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Q&A: Alex Barros.

Alex Barros, now firmly ensconced as a Yamaha rider for 2003, is touted among the favourites for the world title in 2003. In an exclusive for Crash Brazil, the Brazilian talks about his chance to run with a factory team, his hopes for the coming year and the absence of successors in Brazilian national bike racing....

Tell us about your career before you made it to MotoGP...

Alex Barros:
Well, I made my debut in motorcycling in 1978, and conquered four national titles in seven years. Then, in 1986, I graduated to the world 80cc championship, staying for two years before moving on to the 450cc category in 1989.

In 1990, I entered MotoGP with Cagiva, where I stayed for three years, before moving to Suzuki, where I won my first race, and then, in 1995, to Honda. Now I have moved on again for 2003, and will be with Yamaha.

How was that first victory - in the GP of Jarama of 1993?

It was difficult - the first time always is. I was very excited, especially as, in the two previous races, I had led only to stop near the end. In this race, I was praying that nothing would happen, nothing would go wrong. In the end, the opposite thing happened - the leaders retired and I kept on going.

What do you expect from 2003 now that you are riding for Yamaha?

Last season was bad for me because the regulations changed and there were two categories running alongside each other - just as if F1 and F3000 were running together in the top championship for cars. I hope to find that things will be more more equal this year, with new marques coming into the category. I hope that the difference [between us] and the Honda will not be so hard and that, for me, the championship will be more more competitive.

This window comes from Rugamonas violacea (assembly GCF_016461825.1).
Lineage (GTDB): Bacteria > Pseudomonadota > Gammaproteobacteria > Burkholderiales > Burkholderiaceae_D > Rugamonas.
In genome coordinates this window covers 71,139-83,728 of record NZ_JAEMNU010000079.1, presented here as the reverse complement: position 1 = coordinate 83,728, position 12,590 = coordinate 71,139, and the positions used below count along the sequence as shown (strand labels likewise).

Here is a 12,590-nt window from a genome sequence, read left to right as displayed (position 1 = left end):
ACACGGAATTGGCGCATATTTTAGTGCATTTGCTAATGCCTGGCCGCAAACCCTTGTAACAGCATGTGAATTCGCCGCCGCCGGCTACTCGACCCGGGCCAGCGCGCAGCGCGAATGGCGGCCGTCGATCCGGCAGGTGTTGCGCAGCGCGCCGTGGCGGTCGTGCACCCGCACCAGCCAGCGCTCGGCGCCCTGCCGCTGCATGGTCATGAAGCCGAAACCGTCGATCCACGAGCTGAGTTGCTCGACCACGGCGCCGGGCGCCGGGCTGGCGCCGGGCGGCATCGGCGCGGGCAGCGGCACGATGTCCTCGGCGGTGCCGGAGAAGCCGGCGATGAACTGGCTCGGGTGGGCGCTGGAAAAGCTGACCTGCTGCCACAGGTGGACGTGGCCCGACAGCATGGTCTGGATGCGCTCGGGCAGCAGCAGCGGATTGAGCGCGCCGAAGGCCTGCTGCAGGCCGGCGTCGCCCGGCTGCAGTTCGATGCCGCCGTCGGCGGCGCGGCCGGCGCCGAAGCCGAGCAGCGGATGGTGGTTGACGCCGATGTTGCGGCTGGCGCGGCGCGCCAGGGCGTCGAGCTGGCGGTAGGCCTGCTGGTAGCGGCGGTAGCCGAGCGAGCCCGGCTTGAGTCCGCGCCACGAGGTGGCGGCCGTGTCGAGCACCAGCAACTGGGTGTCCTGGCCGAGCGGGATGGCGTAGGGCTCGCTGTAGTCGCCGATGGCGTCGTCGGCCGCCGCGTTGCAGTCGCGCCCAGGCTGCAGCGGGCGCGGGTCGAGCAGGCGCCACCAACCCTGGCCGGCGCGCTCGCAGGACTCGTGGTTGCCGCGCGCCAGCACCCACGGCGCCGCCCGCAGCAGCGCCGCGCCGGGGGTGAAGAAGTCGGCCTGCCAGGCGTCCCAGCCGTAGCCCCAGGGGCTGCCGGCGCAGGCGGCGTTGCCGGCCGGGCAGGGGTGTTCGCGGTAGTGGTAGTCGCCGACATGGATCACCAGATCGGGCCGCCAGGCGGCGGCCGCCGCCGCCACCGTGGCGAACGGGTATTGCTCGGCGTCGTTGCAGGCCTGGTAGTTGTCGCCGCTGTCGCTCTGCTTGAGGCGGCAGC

What were the advantages of signing with Yamaha as opposed to either Honda or Kawasaki?

The negotiations happened before the GP of Rio - and were not something that I expected to take place. Although at that time, my salary was likely to be less [than at Pons], I was interested to know that I would be the number one rider and have my 'own' bike - something that would not happen at Honda. I did not necessarily want to leave Honda, but I wanted more than a basic bike [when the likes of Valentino Rossi had development versions].

Nobody knows the main differences between the Honda and the Yamaha. The frame, as always, is better, but the problem is in the transmission of the power from the engine to the wheels. Beyond that, the motorbike is a little light at front, although already we are concentrating on that problem.

It is to first time that I have a chance to be world champion. The Yamaha is already at the same level as the Honda, and the bike is being built to my demands - exactly as I want it. The engine, chassis, everything, is exclusive. With that, it is a lot easier to work with the engineers.

Do you believe that the Yamaha will have equality with Honda?

The two factories have the same technical structure. Yamaha has a lot of people. At Honda Pons, there were only 28 people for the two riders while, at Yamaha, there are already new engineers at each test. The two teams are very different, but that is just a question of adapting.

Related Pictures

Click on relevant pic to enlarge
Alex Barros.
Smith at Suzuka 8 Hours (pic: Yamaha)
Espargaro at Suzuka 8 Hours (pic: Yamaha)
Smith, Espargaro, Nakasuga celebrate Suzuka win (pic: Yamaha)
Smith, Espargaro, Nakasuga win Suzuka (pic: Yamaha)
Pol Espargaro at Suzuka 8 Hours (pic: Yamaha)
Bradley Smith tests for Suzuka (pic: Yamaha)
Pol Espargaro tests for Suzuka (pic: Yamaha)
Pol Espargaro tests for Suzuka (pic: Yamaha)
Smith, Espargaro, Nakasuga ready for Suzuka 8 Hours (pic: Yamaha)
Marc Marquez tests at Misano (pic: Honda)
Dani Pedrosa tests 2016 Honda (pic: Honda).
Marquez testing at Misano (pic: Honda)
Suzuki, German Moto3 race 2015
Pons, German Moto2 race 2015
Pons, German Moto2 race 2015
Louis Rossi, German Moto2 race 2015
Pons, Moto2 race, German MotoGP 2015

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